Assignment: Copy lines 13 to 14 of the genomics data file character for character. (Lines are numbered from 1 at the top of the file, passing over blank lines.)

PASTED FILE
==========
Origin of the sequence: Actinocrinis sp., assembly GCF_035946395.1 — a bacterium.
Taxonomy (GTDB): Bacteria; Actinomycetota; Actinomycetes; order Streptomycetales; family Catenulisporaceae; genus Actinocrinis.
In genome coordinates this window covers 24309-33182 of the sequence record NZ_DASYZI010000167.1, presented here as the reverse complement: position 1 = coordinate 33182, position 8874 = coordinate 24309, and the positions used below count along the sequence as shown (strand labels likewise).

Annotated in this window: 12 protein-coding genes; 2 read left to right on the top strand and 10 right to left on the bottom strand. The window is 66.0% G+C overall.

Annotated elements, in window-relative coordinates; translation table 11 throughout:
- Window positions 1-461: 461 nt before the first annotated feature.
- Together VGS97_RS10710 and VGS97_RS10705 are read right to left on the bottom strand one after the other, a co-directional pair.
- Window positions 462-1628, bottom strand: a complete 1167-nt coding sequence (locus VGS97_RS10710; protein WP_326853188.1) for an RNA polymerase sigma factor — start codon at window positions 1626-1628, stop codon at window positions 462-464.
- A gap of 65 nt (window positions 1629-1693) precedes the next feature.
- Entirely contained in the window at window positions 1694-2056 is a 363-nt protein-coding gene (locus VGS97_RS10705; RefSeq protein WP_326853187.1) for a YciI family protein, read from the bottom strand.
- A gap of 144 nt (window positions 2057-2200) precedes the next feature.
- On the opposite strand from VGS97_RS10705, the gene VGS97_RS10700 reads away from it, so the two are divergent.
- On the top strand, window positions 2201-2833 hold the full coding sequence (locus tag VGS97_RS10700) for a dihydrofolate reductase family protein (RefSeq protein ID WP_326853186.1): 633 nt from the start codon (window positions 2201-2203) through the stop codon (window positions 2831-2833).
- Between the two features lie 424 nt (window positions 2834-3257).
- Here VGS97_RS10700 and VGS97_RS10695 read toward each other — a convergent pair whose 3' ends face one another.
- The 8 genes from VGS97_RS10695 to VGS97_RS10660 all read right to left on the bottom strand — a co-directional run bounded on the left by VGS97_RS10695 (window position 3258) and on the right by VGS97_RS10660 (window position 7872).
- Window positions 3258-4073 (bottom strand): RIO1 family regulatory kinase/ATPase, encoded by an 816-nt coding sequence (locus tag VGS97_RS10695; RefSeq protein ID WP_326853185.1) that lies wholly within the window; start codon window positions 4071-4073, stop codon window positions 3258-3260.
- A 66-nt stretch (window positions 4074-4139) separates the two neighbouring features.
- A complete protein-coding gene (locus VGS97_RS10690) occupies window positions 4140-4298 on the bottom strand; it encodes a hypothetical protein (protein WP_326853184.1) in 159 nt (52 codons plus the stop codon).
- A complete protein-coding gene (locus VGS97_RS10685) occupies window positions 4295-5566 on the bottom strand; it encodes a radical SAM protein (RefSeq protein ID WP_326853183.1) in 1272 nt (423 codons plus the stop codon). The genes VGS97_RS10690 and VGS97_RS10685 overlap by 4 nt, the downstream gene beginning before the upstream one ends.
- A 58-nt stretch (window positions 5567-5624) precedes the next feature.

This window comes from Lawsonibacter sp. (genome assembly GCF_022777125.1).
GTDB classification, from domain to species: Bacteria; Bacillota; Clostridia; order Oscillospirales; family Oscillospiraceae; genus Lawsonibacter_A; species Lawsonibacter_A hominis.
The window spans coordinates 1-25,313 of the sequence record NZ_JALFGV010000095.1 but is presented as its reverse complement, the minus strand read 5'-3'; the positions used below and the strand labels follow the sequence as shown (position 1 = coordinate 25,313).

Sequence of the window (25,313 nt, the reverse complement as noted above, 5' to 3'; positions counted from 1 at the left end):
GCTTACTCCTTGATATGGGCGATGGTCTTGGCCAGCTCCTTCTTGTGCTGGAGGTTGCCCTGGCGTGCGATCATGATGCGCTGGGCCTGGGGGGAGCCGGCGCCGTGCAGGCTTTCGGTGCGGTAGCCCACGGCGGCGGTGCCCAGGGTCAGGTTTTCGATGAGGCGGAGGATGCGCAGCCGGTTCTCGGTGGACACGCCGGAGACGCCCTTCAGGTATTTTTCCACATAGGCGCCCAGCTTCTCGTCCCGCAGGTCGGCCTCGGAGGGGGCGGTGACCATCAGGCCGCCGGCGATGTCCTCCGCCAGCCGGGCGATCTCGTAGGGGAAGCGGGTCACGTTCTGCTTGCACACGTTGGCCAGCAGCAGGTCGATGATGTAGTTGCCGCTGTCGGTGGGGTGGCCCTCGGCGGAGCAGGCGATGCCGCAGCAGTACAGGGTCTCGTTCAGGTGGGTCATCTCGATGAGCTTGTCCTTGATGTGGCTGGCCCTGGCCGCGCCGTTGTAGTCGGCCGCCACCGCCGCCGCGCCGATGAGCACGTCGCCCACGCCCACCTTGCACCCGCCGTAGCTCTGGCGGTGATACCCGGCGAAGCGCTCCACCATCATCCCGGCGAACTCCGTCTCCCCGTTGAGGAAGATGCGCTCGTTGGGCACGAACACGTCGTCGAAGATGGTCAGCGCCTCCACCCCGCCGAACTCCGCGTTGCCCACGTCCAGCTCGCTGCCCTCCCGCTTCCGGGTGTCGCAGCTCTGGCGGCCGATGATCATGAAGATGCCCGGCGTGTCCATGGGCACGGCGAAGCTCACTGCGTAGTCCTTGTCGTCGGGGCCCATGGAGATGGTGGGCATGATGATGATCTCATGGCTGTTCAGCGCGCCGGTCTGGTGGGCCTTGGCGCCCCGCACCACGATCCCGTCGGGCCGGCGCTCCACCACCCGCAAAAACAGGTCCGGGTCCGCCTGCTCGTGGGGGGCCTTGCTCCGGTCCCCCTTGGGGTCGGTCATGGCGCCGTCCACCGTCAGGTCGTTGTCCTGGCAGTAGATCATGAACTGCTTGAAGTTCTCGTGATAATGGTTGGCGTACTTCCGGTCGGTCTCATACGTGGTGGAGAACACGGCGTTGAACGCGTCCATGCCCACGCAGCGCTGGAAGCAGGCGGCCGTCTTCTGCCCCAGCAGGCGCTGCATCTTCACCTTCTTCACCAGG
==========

- On the top strand, window positions 2201-2833 hold the full coding sequence (locus tag VGS97_RS10700) for a dihydrofolate reductase family protein (RefSeq protein ID WP_326853186.1): 633 nt from the start codon (window positions 2201-2203) through the stop codon (window positions 2831-2833).
- Between the two features lie 424 nt (window positions 2834-3257).